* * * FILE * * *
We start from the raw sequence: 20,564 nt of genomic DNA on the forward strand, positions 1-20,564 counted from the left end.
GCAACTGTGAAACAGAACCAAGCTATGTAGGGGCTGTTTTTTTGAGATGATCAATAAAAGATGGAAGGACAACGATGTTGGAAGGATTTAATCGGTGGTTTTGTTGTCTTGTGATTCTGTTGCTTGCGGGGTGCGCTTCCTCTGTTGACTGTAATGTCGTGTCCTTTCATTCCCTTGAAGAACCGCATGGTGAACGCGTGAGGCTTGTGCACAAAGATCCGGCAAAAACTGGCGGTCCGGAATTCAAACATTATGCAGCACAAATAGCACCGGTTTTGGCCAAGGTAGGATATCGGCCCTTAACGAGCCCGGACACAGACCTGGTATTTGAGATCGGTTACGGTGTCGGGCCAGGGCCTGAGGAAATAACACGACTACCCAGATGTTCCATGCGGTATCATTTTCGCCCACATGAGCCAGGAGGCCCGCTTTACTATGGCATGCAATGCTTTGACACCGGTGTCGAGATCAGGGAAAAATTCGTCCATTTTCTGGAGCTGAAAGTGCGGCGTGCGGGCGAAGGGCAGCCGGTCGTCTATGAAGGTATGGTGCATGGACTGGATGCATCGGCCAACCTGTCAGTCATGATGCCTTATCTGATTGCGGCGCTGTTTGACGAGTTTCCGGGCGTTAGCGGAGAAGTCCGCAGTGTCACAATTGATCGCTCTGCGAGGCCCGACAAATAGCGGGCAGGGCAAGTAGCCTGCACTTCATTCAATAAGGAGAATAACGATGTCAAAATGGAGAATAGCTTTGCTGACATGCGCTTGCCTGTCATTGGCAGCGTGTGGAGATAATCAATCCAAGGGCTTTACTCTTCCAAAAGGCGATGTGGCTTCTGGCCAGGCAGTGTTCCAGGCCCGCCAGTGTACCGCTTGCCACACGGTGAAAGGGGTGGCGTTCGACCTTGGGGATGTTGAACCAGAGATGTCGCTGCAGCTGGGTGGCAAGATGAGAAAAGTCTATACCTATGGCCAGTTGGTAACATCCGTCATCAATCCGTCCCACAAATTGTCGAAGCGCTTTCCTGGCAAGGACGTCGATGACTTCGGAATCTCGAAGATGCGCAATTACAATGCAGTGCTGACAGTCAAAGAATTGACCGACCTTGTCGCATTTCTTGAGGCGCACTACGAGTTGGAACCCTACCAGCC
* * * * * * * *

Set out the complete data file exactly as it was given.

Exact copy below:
We start from the raw sequence: 20,564 nt of genomic DNA on the forward strand, positions 1-20,564 counted from the left end.
GCAACTGTGAAACAGAACCAAGCTATGTAGGGGCTGTTTTTTTGAGATGATCAATAAAAGATGGAAGGACAACGATGTTGGAAGGATTTAATCGGTGGTTTTGTTGTCTTGTGATTCTGTTGCTTGCGGGGTGCGCTTCCTCTGTTGACTGTAATGTCGTGTCCTTTCATTCCCTTGAAGAACCGCATGGTGAACGCGTGAGGCTTGTGCACAAAGATCCGGCAAAAACTGGCGGTCCGGAATTCAAACATTATGCAGCACAAATAGCACCGGTTTTGGCCAAGGTAGGATATCGGCCCTTAACGAGCCCGGACACAGACCTGGTATTTGAGATCGGTTACGGTGTCGGGCCAGGGCCTGAGGAAATAACACGACTACCCAGATGTTCCATGCGGTATCATTTTCGCCCACATGAGCCAGGAGGCCCGCTTTACTATGGCATGCAATGCTTTGACACCGGTGTCGAGATCAGGGAAAAATTCGTCCATTTTCTGGAGCTGAAAGTGCGGCGTGCGGGCGAAGGGCAGCCGGTCGTCTATGAAGGTATGGTGCATGGACTGGATGCATCGGCCAACCTGTCAGTCATGATGCCTTATCTGATTGCGGCGCTGTTTGACGAGTTTCCGGGCGTTAGCGGAGAAGTCCGCAGTGTCACAATTGATCGCTCTGCGAGGCCCGACAAATAGCGGGCAGGGCAAGTAGCCTGCACTTCATTCAATAAGGAGAATAACGATGTCAAAATGGAGAATAGCTTTGCTGACATGCGCTTGCCTGTCATTGGCAGCGTGTGGAGATAATCAATCCAAGGGCTTTACTCTTCCAAAAGGCGATGTGGCTTCTGGCCAGGCAGTGTTCCAGGCCCGCCAGTGTACCGCTTGCCACACGGTGAAAGGGGTGGCGTTCGACCTTGGGGATGTTGAACCAGAGATGTCGCTGCAGCTGGGTGGCAAGATGAGAAAAGTCTATACCTATGGCCAGTTGGTAACATCCGTCATCAATCCGTCCCACAAATTGTCGAAGCGCTTTCCTGGCAAGGACGTCGATGACTTCGGAATCTCGAAGATGCGCAATTACAATGCAGTGCTGACAGTCAAAGAATTGACCGACCTTGTCGCATTTCTTGAGGCGCACTACGAGTTGGAACCCTACCAGCC